Art: Model behaviour

Add to My Folder

This content has not been rated yet. (Write a review)

By Robert WattsProgramme Convener for MA Art, Craft and Design Education at Roehampton University, London www.roehampton.ac.uk/pg/acd

Develop children’s observational art skills through life drawing

illustration

As children progress through Key Stage 2 many become more aware that certain classmates are ‘the best at drawing’ and consequently become less satisfied with their own artwork. In this, the second part of the Learning to See series, we explore some strategies for encouraging children to become less concerned with making ‘finished’ pictures and to ‘loosen up’ their approach to making observational drawings. By making a series of drawings in a short space of time, children will focus more on the process of making art, rather than the end product. The following activities emphasise the importance of setting children challenges that prompt them to adopt a different approach to each drawing they make; challenges that encourage them to look carefully and respond quickly to what they see.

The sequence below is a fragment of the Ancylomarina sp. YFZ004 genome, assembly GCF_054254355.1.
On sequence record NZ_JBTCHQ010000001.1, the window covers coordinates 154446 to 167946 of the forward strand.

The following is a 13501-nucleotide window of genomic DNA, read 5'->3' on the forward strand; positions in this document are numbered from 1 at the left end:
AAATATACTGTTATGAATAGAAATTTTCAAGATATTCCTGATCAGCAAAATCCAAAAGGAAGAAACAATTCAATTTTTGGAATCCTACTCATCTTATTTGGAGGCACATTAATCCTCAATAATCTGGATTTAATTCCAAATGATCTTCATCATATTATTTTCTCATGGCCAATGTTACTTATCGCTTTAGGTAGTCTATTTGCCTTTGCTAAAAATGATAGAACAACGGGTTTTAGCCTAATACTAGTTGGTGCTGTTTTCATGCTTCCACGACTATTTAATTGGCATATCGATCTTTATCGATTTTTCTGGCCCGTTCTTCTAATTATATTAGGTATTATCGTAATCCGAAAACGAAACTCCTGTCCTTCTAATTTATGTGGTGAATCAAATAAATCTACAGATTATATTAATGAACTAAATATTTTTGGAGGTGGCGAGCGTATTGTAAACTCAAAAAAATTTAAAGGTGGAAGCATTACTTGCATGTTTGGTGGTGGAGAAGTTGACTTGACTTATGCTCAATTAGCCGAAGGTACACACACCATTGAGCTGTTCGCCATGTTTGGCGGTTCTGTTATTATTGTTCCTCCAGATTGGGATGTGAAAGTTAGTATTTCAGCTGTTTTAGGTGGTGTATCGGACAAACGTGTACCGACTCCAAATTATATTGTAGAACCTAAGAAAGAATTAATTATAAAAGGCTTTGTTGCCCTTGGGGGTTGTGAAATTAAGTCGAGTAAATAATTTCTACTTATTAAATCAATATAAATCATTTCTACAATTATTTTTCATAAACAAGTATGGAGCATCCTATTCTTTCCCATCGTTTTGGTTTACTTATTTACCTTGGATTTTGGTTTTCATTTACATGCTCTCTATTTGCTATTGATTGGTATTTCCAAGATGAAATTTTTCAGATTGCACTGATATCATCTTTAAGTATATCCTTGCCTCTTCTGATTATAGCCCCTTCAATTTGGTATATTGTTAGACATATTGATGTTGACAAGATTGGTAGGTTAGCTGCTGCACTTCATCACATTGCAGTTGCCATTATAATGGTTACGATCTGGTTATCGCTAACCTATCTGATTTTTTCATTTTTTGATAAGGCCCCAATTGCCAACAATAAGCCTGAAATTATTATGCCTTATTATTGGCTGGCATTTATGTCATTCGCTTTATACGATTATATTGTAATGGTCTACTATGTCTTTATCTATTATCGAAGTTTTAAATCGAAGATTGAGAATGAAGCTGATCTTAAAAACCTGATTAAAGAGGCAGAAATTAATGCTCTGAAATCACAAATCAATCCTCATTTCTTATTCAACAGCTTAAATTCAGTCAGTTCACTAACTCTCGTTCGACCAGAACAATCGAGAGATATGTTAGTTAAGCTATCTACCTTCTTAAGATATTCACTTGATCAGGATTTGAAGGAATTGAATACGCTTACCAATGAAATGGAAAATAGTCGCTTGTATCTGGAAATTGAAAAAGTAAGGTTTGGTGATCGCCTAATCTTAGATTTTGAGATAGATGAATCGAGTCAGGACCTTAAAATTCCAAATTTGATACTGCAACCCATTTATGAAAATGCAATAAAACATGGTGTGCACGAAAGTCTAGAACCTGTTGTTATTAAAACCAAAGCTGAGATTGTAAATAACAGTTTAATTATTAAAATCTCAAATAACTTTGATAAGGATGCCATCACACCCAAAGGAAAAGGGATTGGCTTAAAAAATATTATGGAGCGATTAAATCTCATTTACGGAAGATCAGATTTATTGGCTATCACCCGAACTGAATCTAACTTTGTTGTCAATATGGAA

Further reading

Teaching Art and Design 3-11: The Essential Guide edited by Sue Cox and Robert Watts (Continuum, £19.99 PB)

Getting started

  • Arrange tables and chairs into a circle or U-shape.
  • Distribute pencils and offer children a choice of paper size and colour. Sketchbooks are a good option here, however, as distributing paper can slow the lesson down.
Subscriber-only content

Scholastic Resource Bank: Primary - subscribe today!

  • Over 6,000 primary activities, lesson ideas and resources
  • Perfect for anyone working with children from 5 to 11 years old
  • Unlimited access – only £15 per year!
Subscribe

Reviews

Advertisements

Advertise here